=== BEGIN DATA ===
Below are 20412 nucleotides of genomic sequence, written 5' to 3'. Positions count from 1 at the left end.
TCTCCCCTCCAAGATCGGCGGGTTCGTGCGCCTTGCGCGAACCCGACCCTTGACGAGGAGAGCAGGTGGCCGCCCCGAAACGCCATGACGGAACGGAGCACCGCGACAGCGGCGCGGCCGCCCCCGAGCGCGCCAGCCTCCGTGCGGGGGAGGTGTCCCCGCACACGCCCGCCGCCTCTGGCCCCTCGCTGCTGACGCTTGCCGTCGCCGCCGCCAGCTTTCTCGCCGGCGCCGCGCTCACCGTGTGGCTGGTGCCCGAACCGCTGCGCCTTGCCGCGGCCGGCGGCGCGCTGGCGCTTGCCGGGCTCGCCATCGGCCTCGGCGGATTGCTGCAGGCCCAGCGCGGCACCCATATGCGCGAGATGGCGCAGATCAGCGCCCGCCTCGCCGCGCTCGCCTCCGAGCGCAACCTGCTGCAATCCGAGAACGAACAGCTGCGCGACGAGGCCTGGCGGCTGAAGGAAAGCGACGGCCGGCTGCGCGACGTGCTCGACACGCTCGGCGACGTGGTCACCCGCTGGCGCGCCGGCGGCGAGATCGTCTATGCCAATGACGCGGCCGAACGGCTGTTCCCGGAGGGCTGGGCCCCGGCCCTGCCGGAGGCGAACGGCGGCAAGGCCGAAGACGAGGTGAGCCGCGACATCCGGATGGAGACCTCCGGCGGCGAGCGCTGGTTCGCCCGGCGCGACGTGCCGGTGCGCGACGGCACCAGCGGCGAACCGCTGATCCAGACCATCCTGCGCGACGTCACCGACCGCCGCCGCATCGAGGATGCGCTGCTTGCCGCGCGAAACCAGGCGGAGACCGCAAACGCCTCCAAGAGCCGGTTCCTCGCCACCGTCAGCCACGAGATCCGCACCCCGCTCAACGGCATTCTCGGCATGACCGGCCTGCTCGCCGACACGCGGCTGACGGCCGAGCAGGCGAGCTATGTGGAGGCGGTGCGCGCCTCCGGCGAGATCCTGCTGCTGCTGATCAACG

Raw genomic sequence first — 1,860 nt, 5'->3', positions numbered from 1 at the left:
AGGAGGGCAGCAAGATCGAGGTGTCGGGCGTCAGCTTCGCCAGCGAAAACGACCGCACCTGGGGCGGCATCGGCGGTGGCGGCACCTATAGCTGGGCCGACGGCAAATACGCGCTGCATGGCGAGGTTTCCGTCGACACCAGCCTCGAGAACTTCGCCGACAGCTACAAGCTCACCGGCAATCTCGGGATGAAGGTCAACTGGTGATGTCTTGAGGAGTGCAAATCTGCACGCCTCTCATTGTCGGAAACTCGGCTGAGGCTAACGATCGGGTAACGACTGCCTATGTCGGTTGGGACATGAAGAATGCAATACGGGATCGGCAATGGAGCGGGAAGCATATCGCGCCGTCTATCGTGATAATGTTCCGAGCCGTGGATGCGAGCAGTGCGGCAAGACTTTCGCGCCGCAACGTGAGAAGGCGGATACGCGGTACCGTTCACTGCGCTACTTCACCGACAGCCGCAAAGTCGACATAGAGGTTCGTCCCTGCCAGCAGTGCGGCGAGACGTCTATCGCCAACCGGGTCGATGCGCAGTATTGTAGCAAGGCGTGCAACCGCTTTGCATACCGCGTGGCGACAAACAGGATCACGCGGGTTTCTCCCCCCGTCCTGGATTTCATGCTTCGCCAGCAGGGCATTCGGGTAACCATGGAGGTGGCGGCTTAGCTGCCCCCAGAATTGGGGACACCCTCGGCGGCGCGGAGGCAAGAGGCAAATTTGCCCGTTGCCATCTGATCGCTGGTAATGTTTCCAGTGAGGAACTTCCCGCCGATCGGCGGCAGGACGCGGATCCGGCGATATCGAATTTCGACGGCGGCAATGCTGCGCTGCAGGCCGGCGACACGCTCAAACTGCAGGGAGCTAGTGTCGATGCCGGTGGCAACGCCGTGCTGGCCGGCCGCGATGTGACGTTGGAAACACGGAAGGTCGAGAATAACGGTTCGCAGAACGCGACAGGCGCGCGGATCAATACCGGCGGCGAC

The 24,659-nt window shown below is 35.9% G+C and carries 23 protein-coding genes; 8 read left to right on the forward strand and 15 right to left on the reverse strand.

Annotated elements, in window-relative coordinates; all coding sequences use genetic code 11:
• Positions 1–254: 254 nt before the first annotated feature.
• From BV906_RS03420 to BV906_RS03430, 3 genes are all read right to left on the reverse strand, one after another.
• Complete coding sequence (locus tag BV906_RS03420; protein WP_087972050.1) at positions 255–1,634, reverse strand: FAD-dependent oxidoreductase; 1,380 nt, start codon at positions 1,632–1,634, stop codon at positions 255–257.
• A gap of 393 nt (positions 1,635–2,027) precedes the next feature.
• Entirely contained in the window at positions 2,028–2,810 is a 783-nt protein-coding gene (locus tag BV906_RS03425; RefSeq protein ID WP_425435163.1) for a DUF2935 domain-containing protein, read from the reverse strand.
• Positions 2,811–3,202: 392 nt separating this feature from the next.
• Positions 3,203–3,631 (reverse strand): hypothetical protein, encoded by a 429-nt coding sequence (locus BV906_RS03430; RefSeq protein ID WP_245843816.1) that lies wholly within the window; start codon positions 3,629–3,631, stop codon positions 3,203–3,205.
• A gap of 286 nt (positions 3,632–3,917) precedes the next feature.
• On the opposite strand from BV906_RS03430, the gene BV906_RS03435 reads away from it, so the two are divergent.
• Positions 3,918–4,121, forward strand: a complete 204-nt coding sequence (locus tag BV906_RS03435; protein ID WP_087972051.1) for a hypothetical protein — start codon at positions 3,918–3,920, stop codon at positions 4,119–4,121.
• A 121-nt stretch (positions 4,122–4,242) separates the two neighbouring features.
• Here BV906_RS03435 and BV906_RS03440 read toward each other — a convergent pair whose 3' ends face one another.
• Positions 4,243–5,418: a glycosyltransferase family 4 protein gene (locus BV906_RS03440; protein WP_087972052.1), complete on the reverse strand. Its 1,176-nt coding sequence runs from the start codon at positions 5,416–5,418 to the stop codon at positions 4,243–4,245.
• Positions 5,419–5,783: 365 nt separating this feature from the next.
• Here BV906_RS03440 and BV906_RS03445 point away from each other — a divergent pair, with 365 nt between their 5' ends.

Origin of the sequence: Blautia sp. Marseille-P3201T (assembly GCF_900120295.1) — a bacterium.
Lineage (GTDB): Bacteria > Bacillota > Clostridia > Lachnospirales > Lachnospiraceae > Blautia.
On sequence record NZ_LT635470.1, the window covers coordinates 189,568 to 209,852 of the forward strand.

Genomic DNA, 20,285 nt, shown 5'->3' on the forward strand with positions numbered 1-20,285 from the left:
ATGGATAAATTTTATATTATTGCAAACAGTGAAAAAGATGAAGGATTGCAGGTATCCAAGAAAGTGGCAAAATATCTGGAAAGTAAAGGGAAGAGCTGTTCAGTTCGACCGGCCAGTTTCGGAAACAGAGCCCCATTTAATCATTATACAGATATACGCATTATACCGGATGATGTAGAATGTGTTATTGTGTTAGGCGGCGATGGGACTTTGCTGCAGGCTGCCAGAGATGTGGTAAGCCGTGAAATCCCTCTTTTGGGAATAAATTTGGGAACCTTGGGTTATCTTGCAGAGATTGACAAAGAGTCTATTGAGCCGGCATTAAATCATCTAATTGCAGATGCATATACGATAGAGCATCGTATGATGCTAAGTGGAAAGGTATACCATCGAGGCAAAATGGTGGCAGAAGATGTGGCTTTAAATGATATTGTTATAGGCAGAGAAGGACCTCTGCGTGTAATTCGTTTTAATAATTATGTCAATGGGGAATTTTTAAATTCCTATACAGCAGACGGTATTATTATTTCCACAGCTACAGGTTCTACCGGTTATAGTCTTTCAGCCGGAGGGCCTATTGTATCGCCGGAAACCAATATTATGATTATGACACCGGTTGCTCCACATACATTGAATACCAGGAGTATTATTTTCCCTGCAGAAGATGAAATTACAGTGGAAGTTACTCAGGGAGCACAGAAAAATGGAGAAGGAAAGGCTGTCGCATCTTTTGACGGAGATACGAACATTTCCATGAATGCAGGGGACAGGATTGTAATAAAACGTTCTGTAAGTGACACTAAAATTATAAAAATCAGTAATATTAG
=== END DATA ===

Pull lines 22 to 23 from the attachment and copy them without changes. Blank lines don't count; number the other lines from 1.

Origin of the sequence: Blautia sp. Marseille-P3201T (assembly GCF_900120295.1) — a bacterium.
Lineage (GTDB): Bacteria > Bacillota > Clostridia > Lachnospirales > Lachnospiraceae > Blautia.